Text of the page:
See you around Twitter.

We live in a hyper-connected world. But are we missing out?

It’s a question I’ve been asking myself a lot over recent weeks. It all started on a weekend with friends in a country house near Ross-on-Wye. The advert was clear, the house has ‘Free WiFi’, which is good because I don’t go anywhere without Wifi. Except when we got there it wasn’t working, and was destined not to work the entire weekend. To compound matters, there was no phone signal either, nowhere in the grounds, or along the road (trust me, I tried).

I felt utterly bereft, to the point of agitation. Agitation that grew when no-one else around me seemed to care. “What if something happened?” I moaned, “The triffids could have taken over and we wouldn’t even know!” – the fact my friends thought I was joking just made it worse.

Reading that back, it does sound ridiculous, but I genuinely felt anxious that I wouldn’t be ‘connected’ for three whole days. So ridiculous, yes. But also true.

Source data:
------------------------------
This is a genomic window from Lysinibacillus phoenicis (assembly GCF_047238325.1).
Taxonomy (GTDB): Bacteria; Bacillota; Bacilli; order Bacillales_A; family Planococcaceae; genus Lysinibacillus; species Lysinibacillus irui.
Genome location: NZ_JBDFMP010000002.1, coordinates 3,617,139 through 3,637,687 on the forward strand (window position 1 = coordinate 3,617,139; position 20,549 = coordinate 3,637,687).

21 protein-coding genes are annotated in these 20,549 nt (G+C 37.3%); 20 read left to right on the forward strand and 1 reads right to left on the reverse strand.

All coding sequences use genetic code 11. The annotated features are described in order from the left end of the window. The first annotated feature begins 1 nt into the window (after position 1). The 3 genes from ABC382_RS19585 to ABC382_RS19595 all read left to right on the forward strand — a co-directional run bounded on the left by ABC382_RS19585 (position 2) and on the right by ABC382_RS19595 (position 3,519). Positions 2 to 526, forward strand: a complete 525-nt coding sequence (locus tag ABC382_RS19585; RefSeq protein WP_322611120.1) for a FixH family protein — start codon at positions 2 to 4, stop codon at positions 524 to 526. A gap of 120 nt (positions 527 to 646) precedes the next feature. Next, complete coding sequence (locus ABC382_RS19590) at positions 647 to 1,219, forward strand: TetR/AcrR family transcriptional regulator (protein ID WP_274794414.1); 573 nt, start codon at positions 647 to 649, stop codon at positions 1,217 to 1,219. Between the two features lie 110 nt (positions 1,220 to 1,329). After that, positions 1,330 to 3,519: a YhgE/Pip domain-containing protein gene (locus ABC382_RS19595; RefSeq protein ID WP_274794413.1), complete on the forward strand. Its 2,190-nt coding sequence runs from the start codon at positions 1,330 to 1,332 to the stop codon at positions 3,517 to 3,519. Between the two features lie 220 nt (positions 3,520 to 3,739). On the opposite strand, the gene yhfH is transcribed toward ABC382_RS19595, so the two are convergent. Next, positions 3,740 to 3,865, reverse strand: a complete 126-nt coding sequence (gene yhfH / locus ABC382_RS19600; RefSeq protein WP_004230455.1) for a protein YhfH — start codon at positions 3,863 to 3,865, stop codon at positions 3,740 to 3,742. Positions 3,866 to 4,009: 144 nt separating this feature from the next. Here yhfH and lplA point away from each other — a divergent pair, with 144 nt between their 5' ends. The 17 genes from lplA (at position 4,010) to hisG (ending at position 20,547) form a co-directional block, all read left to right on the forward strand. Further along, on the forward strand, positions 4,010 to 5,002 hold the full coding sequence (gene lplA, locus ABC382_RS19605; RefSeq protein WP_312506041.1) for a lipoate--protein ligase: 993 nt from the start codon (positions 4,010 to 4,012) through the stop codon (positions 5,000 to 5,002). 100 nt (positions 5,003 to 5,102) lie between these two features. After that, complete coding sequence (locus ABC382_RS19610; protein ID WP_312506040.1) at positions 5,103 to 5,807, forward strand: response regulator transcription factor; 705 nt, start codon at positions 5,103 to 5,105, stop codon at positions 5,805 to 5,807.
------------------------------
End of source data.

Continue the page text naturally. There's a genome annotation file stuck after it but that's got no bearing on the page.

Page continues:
Since returning to civilisation* (*a world of WiFi and data connections) I have been trying to answer why I felt so bereft. And the best answer I can come up with is I hate missing out, more specifically, I hate not knowing something that other people do. I love the feeling of being the person who ‘breaks’ news in the office, the one in-the-know.

Yet, I can’t help feeling that, in my desire to not miss out on one thing, I am potentially missing out on much more.

My instapaper is full of articles I want to read, but never will. I manage about a quarter of a newspaper a day. I am currently half-reading about four books, but not convinced I’ll finish any of them. And that’s just the start of it.

I feel like I never consume things in their completeness – I listen to individual tracks, not albums, I read the bits of news where the headline grabs my attention, but not the whole paper, (and when I say read I, of course, mean scan), and when I watch a TV programme or a film, I’m also watching my iPad to see who else is watching and what they think. It’s both exhausting and increasingly unfulfilling. Machines can be as connected as they (we) like but for humans, surely there must a be limit to how many inputs are desirable?

Which is why I’m going to make a conscious effort to start reducing my inputs and by doing so hopefully increase the amount I actually consume.

All this means, at least for a bit, I’ll be quitting twitter. It’s not that I don’t love it – in many ways, it’s the opposite. But I am not sure I love what it’s turning me into.

See you around.



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